USDJPY moved upward last week, opening at 142.12 and closing at 142.92. The strengthening of the US dollar, following the assumption that the Fed will move with new aggressive interest rate increases as inflation seems to persist in the US, was a very important reason for this upward move. Of course, the rise in bond yields also made a significant contribution since their prices are strongly correlated with the exchange rate. There is also a rumor circulating in the markets that the Bank of Japan will soon be forced to change its line concerning its very loose monetary policy. Inflation in Japan may remain relatively low, but the large devaluation of the yen has alarmed the government and central bank. However, this has not yet been reflected in USDJPY prices but there is uncertainty about the announcement of interest rates next Thursday, not so much in terms of a possible change (which is also excluded) but about the possible statements on the actions of the central bank in the coming period. Above current prices, stands the all-important resistance of 145 that can bring the USDJPY close to all-time highs, above 147. For any corrective movements to prevail, a drop below 141.50 is needed in the first phase and of course in the second year below 140 but we prefer buy positions this week as well.
EURJPY (Euro – Japanese Yen)
Slightly bearish was the last week for EURJPY which opened at 143.62 and closed at 143.15. The exchange rate at the beginning of the week performed high prices that we have not seen since late 2014 as the yen continues to be pressured based on the loose monetary policy pursued by the Bank of Japan. From the middle of the week onwards, however, a strong corrective reaction developed mainly related to the weakness of the euro. Below 142.20, this reaction could accelerate, especially as we get closer to 140. An important factor in shaping the trend and volatility will be the announcement of interest rates by the Bank of Japan next Thursday and the monetary policy to be announced. We may try buy positions this week.
EURGBP (Euro – Great Britain Pound)
Last week was bullish for EURGBP which opened at 0.8678 and closed at 0.8765. This rise in total was mainly achieved on the last two days of the week, based on sterling weakness. The negative macroeconomic results from the UK, the general perception that an intense and lasting recession will not be avoided and the Bank of England’s expected 0.50% rise in interest rates this week, which is lagging behind the 0.75% announced by the ECB last week, are the reasons. The exchange rate has reached the high price levels that we have not seen since the beginning of 2021 and the upward trend that has developed can bring an approach of even 0.90. The fact is, however, that sterling is at very low levels and so buying trends that may cause reactions cannot be ruled out but we prefer buy positions for one more week.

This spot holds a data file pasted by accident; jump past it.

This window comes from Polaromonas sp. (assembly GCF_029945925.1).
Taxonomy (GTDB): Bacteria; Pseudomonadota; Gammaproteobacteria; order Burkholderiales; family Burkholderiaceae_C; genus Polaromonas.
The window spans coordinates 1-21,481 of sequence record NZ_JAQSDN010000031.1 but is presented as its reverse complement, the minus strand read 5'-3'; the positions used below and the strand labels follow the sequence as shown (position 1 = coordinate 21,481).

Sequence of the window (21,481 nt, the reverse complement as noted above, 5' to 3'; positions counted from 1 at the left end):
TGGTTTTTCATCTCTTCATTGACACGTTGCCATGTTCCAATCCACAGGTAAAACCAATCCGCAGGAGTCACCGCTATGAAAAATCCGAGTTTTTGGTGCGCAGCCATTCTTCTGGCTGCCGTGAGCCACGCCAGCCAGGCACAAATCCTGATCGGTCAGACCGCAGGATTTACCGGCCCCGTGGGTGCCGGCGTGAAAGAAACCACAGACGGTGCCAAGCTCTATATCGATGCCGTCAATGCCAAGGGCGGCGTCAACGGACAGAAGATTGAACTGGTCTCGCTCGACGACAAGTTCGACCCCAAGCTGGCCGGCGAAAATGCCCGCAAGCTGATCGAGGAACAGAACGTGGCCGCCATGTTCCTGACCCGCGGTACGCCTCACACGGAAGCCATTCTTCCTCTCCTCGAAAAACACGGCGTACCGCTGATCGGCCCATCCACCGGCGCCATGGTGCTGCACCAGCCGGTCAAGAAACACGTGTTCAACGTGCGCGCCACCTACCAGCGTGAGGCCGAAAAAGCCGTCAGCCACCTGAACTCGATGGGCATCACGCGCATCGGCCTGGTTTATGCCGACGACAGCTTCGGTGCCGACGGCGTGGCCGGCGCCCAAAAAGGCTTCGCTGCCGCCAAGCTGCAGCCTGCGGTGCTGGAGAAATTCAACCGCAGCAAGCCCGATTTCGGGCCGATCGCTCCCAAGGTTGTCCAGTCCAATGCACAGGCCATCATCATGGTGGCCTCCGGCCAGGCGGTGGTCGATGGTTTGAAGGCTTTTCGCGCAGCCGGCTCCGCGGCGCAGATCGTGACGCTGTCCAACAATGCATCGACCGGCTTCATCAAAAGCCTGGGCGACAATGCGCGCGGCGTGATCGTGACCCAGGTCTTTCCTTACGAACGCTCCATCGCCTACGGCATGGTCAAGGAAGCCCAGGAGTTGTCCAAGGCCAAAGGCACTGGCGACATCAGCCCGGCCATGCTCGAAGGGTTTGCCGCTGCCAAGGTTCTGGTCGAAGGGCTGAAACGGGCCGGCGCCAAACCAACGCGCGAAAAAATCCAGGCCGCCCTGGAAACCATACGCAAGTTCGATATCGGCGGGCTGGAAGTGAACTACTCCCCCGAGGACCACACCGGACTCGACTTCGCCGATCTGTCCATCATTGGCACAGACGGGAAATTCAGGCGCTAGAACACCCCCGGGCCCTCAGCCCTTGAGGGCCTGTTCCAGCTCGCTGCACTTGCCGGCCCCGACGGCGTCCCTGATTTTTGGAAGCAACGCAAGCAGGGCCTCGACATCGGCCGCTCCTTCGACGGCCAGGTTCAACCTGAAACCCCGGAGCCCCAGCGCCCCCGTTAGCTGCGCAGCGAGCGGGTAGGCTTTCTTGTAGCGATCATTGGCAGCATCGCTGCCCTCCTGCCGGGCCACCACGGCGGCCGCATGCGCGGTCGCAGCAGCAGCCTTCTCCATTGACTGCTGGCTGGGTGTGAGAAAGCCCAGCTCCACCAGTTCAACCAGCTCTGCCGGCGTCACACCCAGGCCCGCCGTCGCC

USDCAD (US Dollar – Canadian Dollar)
Sharply upward was the previous week for USDCAD, which opened at 1.3031 and closed at 1.3261. The strengthening of the U.S. dollar, based on markets ‘ perception that the Fed will aggressively raise interest rates in the near future to cope with the high inflation that persists in the United States, was a factor in the rise in the exchange rate. A strengthening factor was the decline in oil prices, which most often have a positive correlation with the Canadian dollar. The current week is important for the Canadian economy because in addition to the retail sales announced on Friday and which will show to the markets the performance of the economy in domestic consumption, on Tuesday inflation is announced and a deviation from expected prices can generate quite large movements for the exchange rate. Markets expect inflation of 6%, a price slightly lower from 6.1% last month. If the uptrend continues, we may see prices even at 1.34. Any downward pullback below 1.32 and of course below 1.30, can reverse the trend. We may try buy positions for one more week.
USDCHF (US Dollar – Swiss Franc)
The USDCHF had an uptrend last week after the opening was at 0.9584 and the closing at 0.9641. The week had started with a continuation of the downtrend that had developed before but on Tuesday with the announcement of US inflation, the picture reversed and the exchange rate developed a bullish reaction. This was supported by the announcement of the Swiss producer price index, which recorded a relatively small increase of 5.5% compared to the previous year and thus reinforced the view that the Swiss National Bank will not take any actions in the near future. The USDCHF is on the significant resistance of 0.9650, which if it manages to overcome in a solid manner, then the buyers of the exchange rate, can dream of the next resistance at 0.9870 so we prefer buy positions this week too.
AUDUSD (Australian Dollar – US Dollar)
Last week the AUDUSD was bearish, as it opened at 0.6829 and closed at 0.6720. The exchange rate on Friday, tested the very strong support in the price range of 0.6670-0.6680, an area that is a more than two-year low. Australia’s strong macroeconomic picture is starting to fade out after the unemployment rate jumped slightly to 3.5%. China, on the other hand, performed a better picture with investment, retail sales, and industrial production recovering well in August. The head of the Reserve Bank of Australia, Philip Lowe, said in a speech on Friday that the primary goal remained to fight high inflation in the country but unlike other central banks it appeared that Australia does not intend to reduce inflation at the expense of growth. A bearish breakout of the support we mentioned could bring even greater downward pressure on the exchange rate. An upward reaction towards the 0.70 area is needed to develop trend reversal momentum. We may try sell positions this week.
Last week, Bitcoin closed at $19,419 with losses exceeding 11%. Bitcoin and most cryptocurrencies were heavily affected by the high inflation announced for the US on Tuesday. Therefore, the correlation that has developed recently between cryptocurrencies and other markets, mainly those that have high-risk characteristics, has been confirmed once again. Thus, news related to the world of digital currencies and DeFi, are passing into the background. Last week the Ethereum Merge was successfully implemented. This is the transition of the protocol from Proof of Work to Proof of Stake that will reduce mining energy consumption by 99.95%. Such news should create euphoria in the ranks of crypto investors, with a corresponding imprint on the prices of cryptocurrencies, but the perception that the Fed will raise interest rates more than expected seems to have a greater effect. The downtrend seems to continue this week, with two main supports dominating: $18,600 and $17,600. We may try short positions this week.